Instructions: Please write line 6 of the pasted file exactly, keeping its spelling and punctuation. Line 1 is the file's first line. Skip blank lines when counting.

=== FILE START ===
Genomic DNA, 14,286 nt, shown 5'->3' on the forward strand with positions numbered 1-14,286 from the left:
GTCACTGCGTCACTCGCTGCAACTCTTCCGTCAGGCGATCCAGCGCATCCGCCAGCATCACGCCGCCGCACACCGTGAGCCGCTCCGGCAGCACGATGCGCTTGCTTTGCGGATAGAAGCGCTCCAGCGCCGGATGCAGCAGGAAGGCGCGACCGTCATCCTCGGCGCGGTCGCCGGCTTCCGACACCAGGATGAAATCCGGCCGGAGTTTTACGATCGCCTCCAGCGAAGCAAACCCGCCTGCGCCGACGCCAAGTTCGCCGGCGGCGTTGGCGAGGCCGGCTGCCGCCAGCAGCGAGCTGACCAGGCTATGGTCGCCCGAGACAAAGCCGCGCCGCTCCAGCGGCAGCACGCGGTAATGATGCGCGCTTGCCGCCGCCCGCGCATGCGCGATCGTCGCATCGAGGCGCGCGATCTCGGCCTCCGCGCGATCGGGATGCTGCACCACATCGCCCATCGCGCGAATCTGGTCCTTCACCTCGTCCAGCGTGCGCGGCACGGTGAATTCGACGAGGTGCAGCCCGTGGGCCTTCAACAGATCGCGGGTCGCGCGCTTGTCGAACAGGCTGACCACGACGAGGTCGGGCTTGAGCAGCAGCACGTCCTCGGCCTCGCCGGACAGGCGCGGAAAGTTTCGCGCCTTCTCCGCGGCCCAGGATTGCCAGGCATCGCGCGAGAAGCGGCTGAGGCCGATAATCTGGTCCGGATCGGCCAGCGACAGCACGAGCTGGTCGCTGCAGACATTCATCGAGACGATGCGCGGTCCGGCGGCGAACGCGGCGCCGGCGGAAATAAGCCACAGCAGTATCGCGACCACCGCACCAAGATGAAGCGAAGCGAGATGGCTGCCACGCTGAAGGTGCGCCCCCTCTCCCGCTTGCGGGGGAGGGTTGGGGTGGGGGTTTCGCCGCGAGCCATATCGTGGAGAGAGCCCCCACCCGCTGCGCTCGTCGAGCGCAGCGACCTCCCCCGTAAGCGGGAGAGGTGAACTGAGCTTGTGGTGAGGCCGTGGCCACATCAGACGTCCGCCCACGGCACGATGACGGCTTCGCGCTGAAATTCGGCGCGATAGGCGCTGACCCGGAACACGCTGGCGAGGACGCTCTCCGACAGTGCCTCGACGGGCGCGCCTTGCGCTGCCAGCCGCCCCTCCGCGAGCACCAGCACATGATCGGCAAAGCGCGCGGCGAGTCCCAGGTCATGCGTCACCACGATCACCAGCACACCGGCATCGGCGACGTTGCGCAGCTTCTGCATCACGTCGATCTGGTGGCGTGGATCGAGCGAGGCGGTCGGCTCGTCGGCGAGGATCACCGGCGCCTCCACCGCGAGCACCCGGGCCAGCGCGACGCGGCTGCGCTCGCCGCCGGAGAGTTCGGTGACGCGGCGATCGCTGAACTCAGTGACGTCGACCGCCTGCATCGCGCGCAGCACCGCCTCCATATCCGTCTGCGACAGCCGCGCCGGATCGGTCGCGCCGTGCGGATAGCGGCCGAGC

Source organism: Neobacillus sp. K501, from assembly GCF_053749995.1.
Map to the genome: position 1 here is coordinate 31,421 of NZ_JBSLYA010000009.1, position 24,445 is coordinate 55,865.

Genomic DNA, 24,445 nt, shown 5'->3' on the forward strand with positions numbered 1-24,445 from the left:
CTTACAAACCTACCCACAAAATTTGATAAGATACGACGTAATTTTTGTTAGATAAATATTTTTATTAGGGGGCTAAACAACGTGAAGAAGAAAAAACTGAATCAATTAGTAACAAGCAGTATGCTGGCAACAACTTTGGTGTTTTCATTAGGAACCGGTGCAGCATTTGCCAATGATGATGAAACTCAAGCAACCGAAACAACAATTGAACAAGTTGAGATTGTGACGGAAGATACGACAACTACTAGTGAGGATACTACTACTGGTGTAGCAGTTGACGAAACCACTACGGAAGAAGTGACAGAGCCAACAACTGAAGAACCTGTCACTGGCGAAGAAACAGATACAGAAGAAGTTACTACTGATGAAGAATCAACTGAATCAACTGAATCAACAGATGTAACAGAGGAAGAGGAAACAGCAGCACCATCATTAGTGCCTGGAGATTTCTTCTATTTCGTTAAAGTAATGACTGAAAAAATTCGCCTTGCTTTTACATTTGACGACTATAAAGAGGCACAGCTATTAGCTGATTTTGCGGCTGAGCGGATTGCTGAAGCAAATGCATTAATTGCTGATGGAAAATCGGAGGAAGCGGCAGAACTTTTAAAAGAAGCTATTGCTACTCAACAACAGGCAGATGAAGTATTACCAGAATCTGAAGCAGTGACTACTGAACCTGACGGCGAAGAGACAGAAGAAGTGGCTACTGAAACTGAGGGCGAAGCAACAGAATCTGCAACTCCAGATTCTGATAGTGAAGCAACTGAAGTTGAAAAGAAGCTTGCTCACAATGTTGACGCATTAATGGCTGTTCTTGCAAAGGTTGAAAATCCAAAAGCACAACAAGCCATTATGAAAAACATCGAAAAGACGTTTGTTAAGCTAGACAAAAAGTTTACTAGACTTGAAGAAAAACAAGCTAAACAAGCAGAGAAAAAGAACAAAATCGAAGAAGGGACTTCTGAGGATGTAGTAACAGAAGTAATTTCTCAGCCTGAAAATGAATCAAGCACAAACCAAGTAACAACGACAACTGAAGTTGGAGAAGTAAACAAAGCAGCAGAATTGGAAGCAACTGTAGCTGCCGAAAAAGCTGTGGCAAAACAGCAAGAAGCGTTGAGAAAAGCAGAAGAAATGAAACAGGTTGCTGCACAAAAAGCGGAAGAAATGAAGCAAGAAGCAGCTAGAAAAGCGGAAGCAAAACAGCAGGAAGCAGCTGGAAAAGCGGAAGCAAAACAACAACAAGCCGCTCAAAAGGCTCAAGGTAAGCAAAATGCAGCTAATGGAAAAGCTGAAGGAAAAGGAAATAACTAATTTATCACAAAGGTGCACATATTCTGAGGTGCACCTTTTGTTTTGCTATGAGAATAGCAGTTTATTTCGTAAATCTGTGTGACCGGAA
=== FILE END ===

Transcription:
CTTACAAACCTACCCACAAAATTTGATAAGATACGACGTAATTTTTGTTAGATAAATATTTTTATTAGGGGGCTAAACAACGTGAAGAAGAAAAAACTGAATCAATTAGTAACAAGCAGTATGCTGGCAACAACTTTGGTGTTTTCATTAGGAACCGGTGCAGCATTTGCCAATGATGATGAAACTCAAGCAACCGAAACAACAATTGAACAAGTTGAGATTGTGACGGAAGATACGACAACTACTAGTGAGGATACTACTACTGGTGTAGCAGTTGACGAAACCACTACGGAAGAAGTGACAGAGCCAACAACTGAAGAACCTGTCACTGGCGAAGAAACAGATACAGAAGAAGTTACTACTGATGAAGAATCAACTGAATCAACTGAATCAACAGATGTAACAGAGGAAGAGGAAACAGCAGCACCATCATTAGTGCCTGGAGATTTCTTCTATTTCGTTAAAGTAATGACTGAAAAAATTCGCCTTGCTTTTACATTTGACGACTATAAAGAGGCACAGCTATTAGCTGATTTTGCGGCTGAGCGGATTGCTGAAGCAAATGCATTAATTGCTGATGGAAAATCGGAGGAAGCGGCAGAACTTTTAAAAGAAGCTATTGCTACTCAACAACAGGCAGATGAAGTATTACCAGAATCTGAAGCAGTGACTACTGAACCTGACGGCGAAGAGACAGAAGAAGTGGCTACTGAAACTGAGGGCGAAGCAACAGAATCTGCAACTCCAGATTCTGATAGTGAAGCAACTGAAGTTGAAAAGAAGCTTGCTCACAATGTTGACGCATTAATGGCTGTTCTTGCAAAGGTTGAAAATCCAAAAGCACAACAAGCCATTATGAAAAACATCGAAAAGACGTTTGTTAAGCTAGACAAAAAGTTTACTAGACTTGAAGAAAAACAAGCTAAACAAGCAGAGAAAAAGAACAAAATCGAAGAAGGGACTTCTGAGGATGTAGTAACAGAAGTAATTTCTCAGCCTGAAAATGAATCAAGCACAAACCAAGTAACAACGACAACTGAAGTTGGAGAAGTAAACAAAGCAGCAGAATTGGAAGCAACTGTAGCTGCCGAAAAAGCTGTGGCAAAACAGCAAGAAGCGTTGAGAAAAGCAGAAGAAATGAAACAGGTTGCTGCACAAAAAGCGGAAGAAATGAAGCAAGAAGCAGCTAGAAAAGCGGAAGCAAAACAGCAGGAAGCAGCTGGAAAAGCGGAAGCAAAACAACAACAAGCCGCTCAAAAGGCTCAAGGTAAGCAAAATGCAGCTAATGGAAAAGCTGAAGGAAAAGGAAATAACTAATTTATCACAAAGGTGCACATATTCTGAGGTGCACCTTTTGTTTTGCTATGAGAATAGCAGTTTATTTCGTAAATCTGTGTGACCGGAA